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Ravenswood Used Books to Start New Chapter With Move to Montrose Avenue

By Patty Wetli | March 14, 2014 6:48am
 The bookstore is moving from Lincoln Square to bigger digs at Montrose and Damen avenues.
Ravenswood Used Books on the Move
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LINCOLN SQUARE — Think your last move was a nightmare?

Try packing up 30,000 books.

As Ravenswood Used Books prepares to pull up stakes at 4626 N. Lincoln Ave. by the end of the month and resettle in larger digs at 2005 W. Montrose Ave., shop owner Jim Mall said, "It won't be hard to leave, but it will be extremely difficult to move."

To make the transition to Montrose slightly easier, the store is offering 25 percent off books sold in March.

"We really need to get rid of some stock," said Jessica Schrock, the bookstore's manager.

After operating on a month-to-month lease "for many years," Mall finally decided to search for a new home for his operation, a Lincoln Square fixture since 2000. Neighboring tenant La Bocca Della Verita also recently vacated the building, which, along with the Davis Theater, is owned by Tom Fencl, who declined to comment about plans for the building.

A New Chapter for Ravenswood Used Books
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DNAinfo/Patty Wetli

The bookstore's Montrose location, next to the home goods shop Neighborly, is nearly double the square footage of its current quarters — 1,000 square feet compared with 600.

"We won't bring in twice as many books," said Mall, who lives in Uptown. "We're going to create something we never had before — a little seating area" that also can accommodate speakers or performers, events being one way he and Schrock hope to counter the loss of Lincoln Square foot traffic.

Aside from that relatively minor change, customers will find little difference between the old bookstore and the new.

Mall still has no intention of carrying romance novels or what he terms "blockbuster best-selling authors" like Tom Clancy.

"People who are crazy for James Patterson buy them the day they come out," he said.

Where the shop has earned its reputation is in its selection of literary titles — "authors popular with the elite reader set" — and rarities, which attract bargain hunters and collectors alike.

Favorites of Mall's include "The Education of Henry Adams," published in 1918, as well as the works of literary critic and essayist Edmund Wilson.

"I like to keep his books about," Mall said of Wilson. "His fans always express surprise and delight to find his books."

Though Ravenswood Used Books is situated just a block from Lincoln Square's Book Cellar, Schrock said the two serve a complementary clientele.

"There's not a culture of competition," she said. "We send customers each other's way."

There are some authors whose works book lovers seldom let go of, Mall said, naming Haruki Murakami, Charles Bukowski and David Foster Wallace's "Infinite Jest" as among those hard to find on the used market.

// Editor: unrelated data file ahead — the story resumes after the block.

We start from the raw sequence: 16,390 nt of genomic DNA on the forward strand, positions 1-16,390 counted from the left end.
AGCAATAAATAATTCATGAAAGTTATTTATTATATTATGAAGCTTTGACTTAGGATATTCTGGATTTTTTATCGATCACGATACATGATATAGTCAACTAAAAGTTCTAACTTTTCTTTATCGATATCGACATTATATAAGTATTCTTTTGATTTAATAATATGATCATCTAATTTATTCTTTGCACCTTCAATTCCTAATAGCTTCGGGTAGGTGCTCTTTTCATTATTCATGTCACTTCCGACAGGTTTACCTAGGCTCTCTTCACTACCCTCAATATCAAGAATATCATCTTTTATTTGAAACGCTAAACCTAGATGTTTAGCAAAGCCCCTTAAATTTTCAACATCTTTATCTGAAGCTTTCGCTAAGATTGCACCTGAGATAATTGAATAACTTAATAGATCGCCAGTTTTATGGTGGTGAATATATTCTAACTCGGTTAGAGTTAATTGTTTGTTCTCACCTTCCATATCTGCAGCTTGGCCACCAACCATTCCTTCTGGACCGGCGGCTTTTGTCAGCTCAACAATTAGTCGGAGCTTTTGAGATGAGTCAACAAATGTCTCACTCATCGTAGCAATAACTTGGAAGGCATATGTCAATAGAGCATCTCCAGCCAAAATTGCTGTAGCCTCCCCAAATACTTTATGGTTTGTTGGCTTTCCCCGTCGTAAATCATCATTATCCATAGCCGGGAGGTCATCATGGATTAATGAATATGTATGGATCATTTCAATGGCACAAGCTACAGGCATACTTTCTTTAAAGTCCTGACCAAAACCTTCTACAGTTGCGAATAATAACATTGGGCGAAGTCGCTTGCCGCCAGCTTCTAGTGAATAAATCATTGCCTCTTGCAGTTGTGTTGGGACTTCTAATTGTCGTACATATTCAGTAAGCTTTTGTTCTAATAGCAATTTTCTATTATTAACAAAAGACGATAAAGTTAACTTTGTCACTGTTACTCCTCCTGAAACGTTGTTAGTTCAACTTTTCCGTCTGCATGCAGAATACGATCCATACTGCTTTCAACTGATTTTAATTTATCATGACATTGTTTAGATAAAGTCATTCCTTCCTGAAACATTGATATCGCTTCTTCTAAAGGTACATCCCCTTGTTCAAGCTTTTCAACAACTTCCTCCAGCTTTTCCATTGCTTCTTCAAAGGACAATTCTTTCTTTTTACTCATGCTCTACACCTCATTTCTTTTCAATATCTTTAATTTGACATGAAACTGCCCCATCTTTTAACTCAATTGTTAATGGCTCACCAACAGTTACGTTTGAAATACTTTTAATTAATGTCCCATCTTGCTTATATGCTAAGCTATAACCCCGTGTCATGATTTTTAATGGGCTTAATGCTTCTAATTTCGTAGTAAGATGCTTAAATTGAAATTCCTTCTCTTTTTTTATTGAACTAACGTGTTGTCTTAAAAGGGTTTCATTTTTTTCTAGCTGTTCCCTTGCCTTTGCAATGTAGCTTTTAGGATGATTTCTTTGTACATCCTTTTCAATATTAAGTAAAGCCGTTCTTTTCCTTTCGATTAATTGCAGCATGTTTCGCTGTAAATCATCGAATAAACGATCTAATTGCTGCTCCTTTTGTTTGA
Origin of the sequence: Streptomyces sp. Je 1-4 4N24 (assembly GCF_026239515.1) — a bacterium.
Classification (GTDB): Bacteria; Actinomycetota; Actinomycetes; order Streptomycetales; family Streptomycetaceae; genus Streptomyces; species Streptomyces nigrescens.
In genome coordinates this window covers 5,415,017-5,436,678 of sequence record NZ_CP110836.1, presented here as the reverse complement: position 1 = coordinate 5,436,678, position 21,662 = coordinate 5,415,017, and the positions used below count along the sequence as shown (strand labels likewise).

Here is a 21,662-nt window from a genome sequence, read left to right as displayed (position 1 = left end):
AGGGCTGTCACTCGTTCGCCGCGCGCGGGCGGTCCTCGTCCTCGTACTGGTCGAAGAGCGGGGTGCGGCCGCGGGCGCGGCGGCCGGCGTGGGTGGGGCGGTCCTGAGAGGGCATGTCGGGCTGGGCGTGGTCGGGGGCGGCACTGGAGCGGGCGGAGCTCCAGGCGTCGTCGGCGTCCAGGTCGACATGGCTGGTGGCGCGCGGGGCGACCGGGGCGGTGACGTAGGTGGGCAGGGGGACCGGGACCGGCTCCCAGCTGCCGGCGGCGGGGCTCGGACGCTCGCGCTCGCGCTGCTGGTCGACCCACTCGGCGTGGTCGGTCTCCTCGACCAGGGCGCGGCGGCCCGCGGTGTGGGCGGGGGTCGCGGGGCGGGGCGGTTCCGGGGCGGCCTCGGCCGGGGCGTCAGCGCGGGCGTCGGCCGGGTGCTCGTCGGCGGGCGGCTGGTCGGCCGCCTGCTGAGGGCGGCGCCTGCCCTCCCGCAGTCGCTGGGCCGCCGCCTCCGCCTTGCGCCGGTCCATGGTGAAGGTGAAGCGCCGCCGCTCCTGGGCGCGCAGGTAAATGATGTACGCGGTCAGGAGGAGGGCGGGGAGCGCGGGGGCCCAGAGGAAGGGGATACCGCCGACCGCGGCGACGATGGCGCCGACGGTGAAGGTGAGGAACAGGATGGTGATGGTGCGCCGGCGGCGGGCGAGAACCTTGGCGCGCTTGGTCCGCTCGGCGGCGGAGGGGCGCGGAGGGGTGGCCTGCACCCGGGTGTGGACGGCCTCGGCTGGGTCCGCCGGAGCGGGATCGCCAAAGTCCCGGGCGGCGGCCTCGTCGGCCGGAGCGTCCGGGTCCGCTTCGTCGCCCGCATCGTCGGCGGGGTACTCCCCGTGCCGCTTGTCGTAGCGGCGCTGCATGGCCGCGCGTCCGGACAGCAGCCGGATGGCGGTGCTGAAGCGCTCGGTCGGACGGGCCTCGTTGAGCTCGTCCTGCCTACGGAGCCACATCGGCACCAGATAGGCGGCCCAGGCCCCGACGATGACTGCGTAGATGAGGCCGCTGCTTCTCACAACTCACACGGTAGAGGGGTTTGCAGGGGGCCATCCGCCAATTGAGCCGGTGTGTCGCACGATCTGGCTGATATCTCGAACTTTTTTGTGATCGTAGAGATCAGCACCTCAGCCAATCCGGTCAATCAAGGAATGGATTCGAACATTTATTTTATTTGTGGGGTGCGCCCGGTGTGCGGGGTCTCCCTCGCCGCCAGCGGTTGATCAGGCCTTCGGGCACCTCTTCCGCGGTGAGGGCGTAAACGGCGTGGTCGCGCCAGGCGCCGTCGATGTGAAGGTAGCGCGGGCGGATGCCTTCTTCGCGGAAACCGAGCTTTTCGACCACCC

The shopkeeper knows what he's talking about: "I've got a thousand books at home I'm never going to get rid of."

On the other hand, "We have old books that have been out of print for years and years," he said. "Nothing thrills me more than to have a customer, after an hour, come to the counter and say, 'I've been looking for this book for 25 years.' I have those books, they're just waiting for the right customer."

A native of Pittsburgh, Mall moved to Chicago in 1978. He spent more than 25 years as an antiques dealer and was among the several shop owners clustered along Halsted Street in Boystown during the 1980s.

"They're all gone now — the market's dead," he said. "Ebay took over."

Mall specialized in arts & crafts and mid-century modern antiques, which, as the periods gained in popularity, became a "staple of reproduction," he said.

"People who just wanted the look could get it a J.C. Penney," Mall said.

The bookstore started out as a warehouse for Mall's antiques.

"I hung out and pretended it was a shop," he said. "Here I was sitting around, and some of the stuff included books."

Prodded by a friend to turn the books into his primary business, Mall gradually shifted gears. As each piece of furniture sold, he'd bring in a bookcase.

"Finally, all of the antiques were gone," he said.

Though it wasn't his original calling, the role of bookseller suits Mall.

"I love the smell of books in the morning," he joked, but then added in all seriousness, "They're part of my life. I take great comfort from their presence."

Four years ago, he was joined by Schrock, a Southern transplant who brought a sense of fun and order to the shop.

A lit major who started out as a part-time employee while attending grad school, Schrock said her studies eventually fell by the wayside.

"It wasn't as much fun as working at the bookstore," she said.

Mall credits Schrock for developing a color-coded system of organizing the shop's mazelike assemblage of titles.

"She has an almost photographic memory," he said of his assistant. "This is her playhouse."

The pair intend to recreate the labyrinthine arrangement of stacks at the new shop, where customers can continue to lose themselves in the familiar cubbies and crannies.

"There's a huge community of people who love the feel of a book in their hands. They love to root through things," Mall said. "Here you don't know what you're looking for until you find it."